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With this degree, you might oversee particular departments in healthcare organizations. You could be a medical records manager or a clinical manager. Health facilities also need people to fill roles like HR manager and marketing manager.

Long Term Care

Gerontologist talking to an elderly patient

Residential facilities meet an important need for the elderly and others who need safe, supportive places to live. If you’re interested in creating quality living environments for those people, then you might want to study long-term care administration in college.

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Gerontology is a common topic for students in this field to study. Other classes might include nonprofit management, organizational leadership, systems for health information, and program development. This degree could lead to management positions in residential facilities. Many of those positions will require state licensure, and getting this degree could help you meet the qualifications.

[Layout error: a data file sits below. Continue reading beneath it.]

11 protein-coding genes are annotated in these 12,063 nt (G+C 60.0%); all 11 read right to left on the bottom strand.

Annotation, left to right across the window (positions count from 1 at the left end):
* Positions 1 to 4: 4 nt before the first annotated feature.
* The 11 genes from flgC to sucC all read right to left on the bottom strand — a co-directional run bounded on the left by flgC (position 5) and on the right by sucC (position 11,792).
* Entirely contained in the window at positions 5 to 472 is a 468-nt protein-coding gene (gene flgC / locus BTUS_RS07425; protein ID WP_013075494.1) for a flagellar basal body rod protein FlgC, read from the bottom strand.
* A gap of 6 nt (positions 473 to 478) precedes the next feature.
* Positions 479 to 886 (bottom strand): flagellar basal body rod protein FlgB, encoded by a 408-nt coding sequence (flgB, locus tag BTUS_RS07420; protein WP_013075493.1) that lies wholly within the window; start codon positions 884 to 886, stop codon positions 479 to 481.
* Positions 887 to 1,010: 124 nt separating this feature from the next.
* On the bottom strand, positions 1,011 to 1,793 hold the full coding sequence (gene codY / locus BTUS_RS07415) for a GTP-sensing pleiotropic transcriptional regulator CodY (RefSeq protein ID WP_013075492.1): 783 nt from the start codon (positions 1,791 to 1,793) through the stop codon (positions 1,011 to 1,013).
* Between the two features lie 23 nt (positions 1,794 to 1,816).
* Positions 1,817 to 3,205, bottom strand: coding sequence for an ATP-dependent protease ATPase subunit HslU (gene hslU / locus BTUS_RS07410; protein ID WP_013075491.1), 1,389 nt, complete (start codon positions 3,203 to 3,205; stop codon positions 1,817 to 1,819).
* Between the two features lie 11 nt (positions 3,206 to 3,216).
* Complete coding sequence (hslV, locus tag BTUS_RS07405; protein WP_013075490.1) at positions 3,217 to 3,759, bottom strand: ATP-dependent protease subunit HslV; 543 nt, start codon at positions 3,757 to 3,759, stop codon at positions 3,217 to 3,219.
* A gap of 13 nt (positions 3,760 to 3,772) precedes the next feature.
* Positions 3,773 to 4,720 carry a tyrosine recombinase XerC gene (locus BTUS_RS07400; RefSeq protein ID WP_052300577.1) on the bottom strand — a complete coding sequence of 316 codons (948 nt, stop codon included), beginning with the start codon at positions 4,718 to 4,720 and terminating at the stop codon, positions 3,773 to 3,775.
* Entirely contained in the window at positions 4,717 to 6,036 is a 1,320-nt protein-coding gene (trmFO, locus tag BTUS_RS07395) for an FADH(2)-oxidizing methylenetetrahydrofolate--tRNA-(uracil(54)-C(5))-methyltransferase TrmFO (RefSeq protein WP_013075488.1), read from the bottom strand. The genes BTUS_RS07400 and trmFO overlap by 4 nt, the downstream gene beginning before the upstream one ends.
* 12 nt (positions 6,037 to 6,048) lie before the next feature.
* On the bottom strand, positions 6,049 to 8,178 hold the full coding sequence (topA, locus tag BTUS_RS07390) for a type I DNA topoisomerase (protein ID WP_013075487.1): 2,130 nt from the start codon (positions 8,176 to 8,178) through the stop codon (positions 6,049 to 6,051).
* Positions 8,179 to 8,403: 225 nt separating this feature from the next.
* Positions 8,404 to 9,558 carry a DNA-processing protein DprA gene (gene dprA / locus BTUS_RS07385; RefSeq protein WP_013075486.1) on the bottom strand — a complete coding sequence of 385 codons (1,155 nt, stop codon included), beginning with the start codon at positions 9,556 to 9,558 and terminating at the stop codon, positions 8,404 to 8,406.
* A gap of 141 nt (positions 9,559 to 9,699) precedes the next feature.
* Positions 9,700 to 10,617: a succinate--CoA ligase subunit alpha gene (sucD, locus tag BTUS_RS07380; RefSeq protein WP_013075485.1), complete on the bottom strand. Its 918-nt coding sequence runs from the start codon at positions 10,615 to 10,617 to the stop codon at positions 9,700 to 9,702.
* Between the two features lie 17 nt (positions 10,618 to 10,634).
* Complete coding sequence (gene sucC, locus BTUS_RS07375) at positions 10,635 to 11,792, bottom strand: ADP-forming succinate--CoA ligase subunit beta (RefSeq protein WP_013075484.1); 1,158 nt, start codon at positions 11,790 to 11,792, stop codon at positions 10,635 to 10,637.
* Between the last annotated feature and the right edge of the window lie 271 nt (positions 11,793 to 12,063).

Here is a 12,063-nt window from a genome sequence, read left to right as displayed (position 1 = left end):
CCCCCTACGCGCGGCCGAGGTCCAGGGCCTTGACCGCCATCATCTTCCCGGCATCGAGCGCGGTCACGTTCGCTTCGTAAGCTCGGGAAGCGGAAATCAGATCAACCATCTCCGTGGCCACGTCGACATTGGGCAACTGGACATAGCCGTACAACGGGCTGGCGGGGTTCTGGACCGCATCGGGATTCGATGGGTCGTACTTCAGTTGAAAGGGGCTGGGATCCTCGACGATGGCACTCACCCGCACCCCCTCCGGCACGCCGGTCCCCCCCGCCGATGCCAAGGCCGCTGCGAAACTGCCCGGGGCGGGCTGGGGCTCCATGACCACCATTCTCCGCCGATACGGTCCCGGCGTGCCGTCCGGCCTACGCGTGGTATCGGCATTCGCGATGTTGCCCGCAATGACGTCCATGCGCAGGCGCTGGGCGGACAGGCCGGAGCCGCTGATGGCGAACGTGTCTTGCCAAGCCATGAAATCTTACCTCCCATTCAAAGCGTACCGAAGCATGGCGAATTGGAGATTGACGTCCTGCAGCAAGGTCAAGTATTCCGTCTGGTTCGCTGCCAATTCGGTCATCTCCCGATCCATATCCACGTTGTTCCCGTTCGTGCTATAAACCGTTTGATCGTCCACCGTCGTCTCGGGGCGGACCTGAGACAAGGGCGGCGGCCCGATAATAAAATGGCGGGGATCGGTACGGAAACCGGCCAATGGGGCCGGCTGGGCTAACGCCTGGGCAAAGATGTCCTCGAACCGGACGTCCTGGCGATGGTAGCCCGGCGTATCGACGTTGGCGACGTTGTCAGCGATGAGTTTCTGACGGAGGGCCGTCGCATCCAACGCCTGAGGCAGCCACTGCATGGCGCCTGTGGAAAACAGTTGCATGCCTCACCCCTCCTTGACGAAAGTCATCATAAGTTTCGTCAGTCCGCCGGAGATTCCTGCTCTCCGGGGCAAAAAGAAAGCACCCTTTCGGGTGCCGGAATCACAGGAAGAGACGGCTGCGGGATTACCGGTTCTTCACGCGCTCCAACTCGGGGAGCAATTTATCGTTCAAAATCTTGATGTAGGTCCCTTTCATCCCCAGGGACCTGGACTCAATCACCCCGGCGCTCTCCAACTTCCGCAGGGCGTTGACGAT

Medical Assisting

Doctor and Medical Assistant discussing with a patient

Healthcare facilities often depend on medical assistants for both clinical and clerical duties. Assistants work alongside doctors and nurses to help deliver comprehensive patient care.

Medical assistant training is commonly offered as an associate degree program. Students learn about medical terminology, the human body, and the healthcare system. There are clinical experiences in which students can put their lessons into practice.

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If you decide to become a medical assistant, you might work in a doctor’s office, a hospital, or an outpatient facility. The job responsibilities might include checking in patients, taking temperatures, giving injections, and setting up appointments.

Medical Billing & Coding

Medical coder reviewing some record

Healthcare organizations use electronic records to enter and organize information about patients’ medical care. The data includes various codes to denote procedures and treatments. The codes are used for billing and insurance purposes.

Dealing with medical codes requires special training. You can gain the necessary education in an undergraduate program for medical billing and coding. In addition to learning about coding systems, you might also become familiar with privacy laws, healthcare software, and strategies for data analysis.